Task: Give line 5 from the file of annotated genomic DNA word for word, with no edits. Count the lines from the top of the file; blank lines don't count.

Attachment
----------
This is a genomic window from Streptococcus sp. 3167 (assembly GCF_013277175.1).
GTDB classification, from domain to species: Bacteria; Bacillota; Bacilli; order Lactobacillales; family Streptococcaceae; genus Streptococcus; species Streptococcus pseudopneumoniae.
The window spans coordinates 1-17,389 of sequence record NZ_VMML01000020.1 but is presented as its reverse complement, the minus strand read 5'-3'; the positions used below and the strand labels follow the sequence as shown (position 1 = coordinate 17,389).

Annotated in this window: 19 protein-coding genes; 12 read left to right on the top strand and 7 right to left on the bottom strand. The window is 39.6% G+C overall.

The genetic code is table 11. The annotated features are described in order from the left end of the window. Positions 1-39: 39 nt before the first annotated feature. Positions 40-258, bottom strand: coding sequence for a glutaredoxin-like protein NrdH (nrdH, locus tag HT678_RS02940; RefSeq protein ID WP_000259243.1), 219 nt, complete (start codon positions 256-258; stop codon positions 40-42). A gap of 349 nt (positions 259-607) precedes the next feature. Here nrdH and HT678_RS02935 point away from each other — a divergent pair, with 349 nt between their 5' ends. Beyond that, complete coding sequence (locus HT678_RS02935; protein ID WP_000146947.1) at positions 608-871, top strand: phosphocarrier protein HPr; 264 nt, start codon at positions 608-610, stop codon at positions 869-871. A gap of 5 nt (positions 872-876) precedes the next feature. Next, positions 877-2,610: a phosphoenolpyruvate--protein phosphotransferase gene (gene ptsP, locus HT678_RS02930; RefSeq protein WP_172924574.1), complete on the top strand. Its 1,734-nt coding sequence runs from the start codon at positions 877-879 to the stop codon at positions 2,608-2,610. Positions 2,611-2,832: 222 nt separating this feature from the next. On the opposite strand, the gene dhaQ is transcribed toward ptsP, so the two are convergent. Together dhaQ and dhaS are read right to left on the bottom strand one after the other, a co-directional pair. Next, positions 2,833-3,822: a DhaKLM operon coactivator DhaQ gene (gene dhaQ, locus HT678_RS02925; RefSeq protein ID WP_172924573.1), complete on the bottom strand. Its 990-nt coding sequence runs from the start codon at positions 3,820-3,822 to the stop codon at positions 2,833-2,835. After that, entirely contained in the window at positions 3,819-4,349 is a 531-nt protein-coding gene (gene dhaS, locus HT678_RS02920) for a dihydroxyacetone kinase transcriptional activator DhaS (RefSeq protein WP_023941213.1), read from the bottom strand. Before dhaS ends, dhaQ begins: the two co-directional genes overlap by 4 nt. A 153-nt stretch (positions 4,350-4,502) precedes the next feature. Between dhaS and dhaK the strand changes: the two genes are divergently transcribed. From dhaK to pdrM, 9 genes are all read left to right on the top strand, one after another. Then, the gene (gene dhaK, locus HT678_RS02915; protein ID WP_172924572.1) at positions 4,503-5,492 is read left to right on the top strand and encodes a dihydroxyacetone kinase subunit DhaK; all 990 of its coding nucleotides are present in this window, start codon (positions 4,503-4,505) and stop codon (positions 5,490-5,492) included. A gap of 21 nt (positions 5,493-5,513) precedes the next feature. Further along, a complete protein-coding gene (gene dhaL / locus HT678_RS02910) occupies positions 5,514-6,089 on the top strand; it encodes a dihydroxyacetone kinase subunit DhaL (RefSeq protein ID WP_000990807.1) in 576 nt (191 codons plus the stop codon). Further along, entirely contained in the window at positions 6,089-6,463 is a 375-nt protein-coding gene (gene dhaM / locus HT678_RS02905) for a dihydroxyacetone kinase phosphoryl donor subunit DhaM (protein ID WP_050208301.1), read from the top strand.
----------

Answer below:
The genetic code is table 11. The annotated features are described in order from the left end of the window. Positions 1-39: 39 nt before the first annotated feature. Positions 40-258, bottom strand: coding sequence for a glutaredoxin-like protein NrdH (nrdH, locus tag HT678_RS02940; RefSeq protein ID WP_000259243.1), 219 nt, complete (start codon positions 256-258; stop codon positions 40-42). A gap of 349 nt (positions 259-607) precedes the next feature. Here nrdH and HT678_RS02935 point away from each other — a divergent pair, with 349 nt between their 5' ends. Beyond that, complete coding sequence (locus HT678_RS02935; protein ID WP_000146947.1) at positions 608-871, top strand: phosphocarrier protein HPr; 264 nt, start codon at positions 608-610, stop codon at positions 869-871. A gap of 5 nt (positions 872-876) precedes the next feature. Next, positions 877-2,610: a phosphoenolpyruvate--protein phosphotransferase gene (gene ptsP, locus HT678_RS02930; RefSeq protein WP_172924574.1), complete on the top strand. Its 1,734-nt coding sequence runs from the start codon at positions 877-879 to the stop codon at positions 2,608-2,610. Positions 2,611-2,832: 222 nt separating this feature from the next. On the opposite strand, the gene dhaQ is transcribed toward ptsP, so the two are convergent. Together dhaQ and dhaS are read right to left on the bottom strand one after the other, a co-directional pair. Next, positions 2,833-3,822: a DhaKLM operon coactivator DhaQ gene (gene dhaQ, locus HT678_RS02925; RefSeq protein ID WP_172924573.1), complete on the bottom strand. Its 990-nt coding sequence runs from the start codon at positions 3,820-3,822 to the stop codon at positions 2,833-2,835. After that, entirely contained in the window at positions 3,819-4,349 is a 531-nt protein-coding gene (gene dhaS, locus HT678_RS02920) for a dihydroxyacetone kinase transcriptional activator DhaS (RefSeq protein WP_023941213.1), read from the bottom strand. Before dhaS ends, dhaQ begins: the two co-directional genes overlap by 4 nt. A 153-nt stretch (positions 4,350-4,502) precedes the next feature. Between dhaS and dhaK the strand changes: the two genes are divergently transcribed. From dhaK to pdrM, 9 genes are all read left to right on the top strand, one after another. Then, the gene (gene dhaK, locus HT678_RS02915; protein ID WP_172924572.1) at positions 4,503-5,492 is read left to right on the top strand and encodes a dihydroxyacetone kinase subunit DhaK; all 990 of its coding nucleotides are present in this window, start codon (positions 4,503-4,505) and stop codon (positions 5,490-5,492) included. A gap of 21 nt (positions 5,493-5,513) precedes the next feature. Further along, a complete protein-coding gene (gene dhaL / locus HT678_RS02910) occupies positions 5,514-6,089 on the top strand; it encodes a dihydroxyacetone kinase subunit DhaL (RefSeq protein ID WP_000990807.1) in 576 nt (191 codons plus the stop codon). Further along, entirely contained in the window at positions 6,089-6,463 is a 375-nt protein-coding gene (gene dhaM / locus HT678_RS02905) for a dihydroxyacetone kinase phosphoryl donor subunit DhaM (protein ID WP_050208301.1), read from the top strand.